This is the infamous “Killian Memo”, the blatantly forged document that discredited Dan Rather and CBS News during the height of the 2004 presidential campaign. If this hoax had been deployed prior to the emergence of blogs, it would probably not have been discredited before election day, and might have changed the course of the election.
This image was the iconic representation of the success of bloggers in fighting dishonest smears coming from Big Media. It showed that even the most prominent liberal stars of TV news were vulnerable to an internet investigation involving hundreds or thousands of independent volunteers working and communicating via their computers.
It exposed the arrogance and unaccountability of outfits like CBS, and awakened the hope that they might become answerable for their bias and errors. If newspapers and television could be held to enforceable standards of accuracy — without any dependence on ombudsmen, in-house review boards, peer standards committees, or any of the other devices through which the modern news industry pretends to police itself — then “truth in journalism” might become a real possibility.
The downfall of Dan Rather in the fall of 2004 was brought about by the hard work of a lot of ordinary people, by men and women without any J-school credentials or experience in the field. It was a triumph of a new form of media.
And Charles Johnson of Little Green Footballs was the hero of that triumph.
Needless to say, Mr. Johnson wasn’t the only star of the show. The initial exposé of the Killian memo came from Free Republic. Other prominent bloggers were in the thick of it doing important work, including Power Line, Michelle Malkin, Roger Simon, and Instapundit. Bill at InDC Journal played a crucial role when he contacted an expert on typewriters who made mincemeat of the CBS in-house expert’s laughable assertions. Many other smaller blogs, commenters, and forum posters contributed to the effort. It truly was “an Army of Davids”.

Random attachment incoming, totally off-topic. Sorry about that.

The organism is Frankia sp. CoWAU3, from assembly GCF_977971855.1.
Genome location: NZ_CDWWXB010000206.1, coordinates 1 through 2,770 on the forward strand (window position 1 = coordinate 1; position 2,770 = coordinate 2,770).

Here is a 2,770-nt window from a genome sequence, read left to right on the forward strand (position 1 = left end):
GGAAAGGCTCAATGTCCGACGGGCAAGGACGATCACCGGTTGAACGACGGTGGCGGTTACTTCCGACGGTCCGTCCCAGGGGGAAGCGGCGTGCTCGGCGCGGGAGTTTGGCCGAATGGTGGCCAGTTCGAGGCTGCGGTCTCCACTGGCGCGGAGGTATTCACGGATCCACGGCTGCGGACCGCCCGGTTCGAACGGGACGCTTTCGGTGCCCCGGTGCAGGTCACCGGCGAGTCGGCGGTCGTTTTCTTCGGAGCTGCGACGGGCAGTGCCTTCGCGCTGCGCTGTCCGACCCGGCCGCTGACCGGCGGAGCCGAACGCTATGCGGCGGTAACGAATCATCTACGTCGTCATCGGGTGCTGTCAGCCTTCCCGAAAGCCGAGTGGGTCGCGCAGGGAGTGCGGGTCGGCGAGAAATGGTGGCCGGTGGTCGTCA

A year ago, Jonathan Klein, current president of CNN, airily dismissed the bloggers who dethroned Dan Rather. “These bloggers have no checks and balances… You couldn’t have a starker contrast between the multiple layers of checks and balances [at 60 Minutes] and a guy sitting in his living room in his pajamas writing.”
Of course, it wasn’t so long ago (25 years, to be exact) that CNN was the new media outlet on the block. And the neighborhood kids turned their noses up at Ted Turner’s brainchild. Broadcast newshound Sam Donaldson derided CNN as the “Chicken Noodle Network.”
Time, you see, not only heals all wounds. It heels all mavericks, making top dogs out of underdogs.
The underdogs of our time, journalistically speaking, are bloggers. And the online unraveling of Rathergate was their first unmitigated triumph.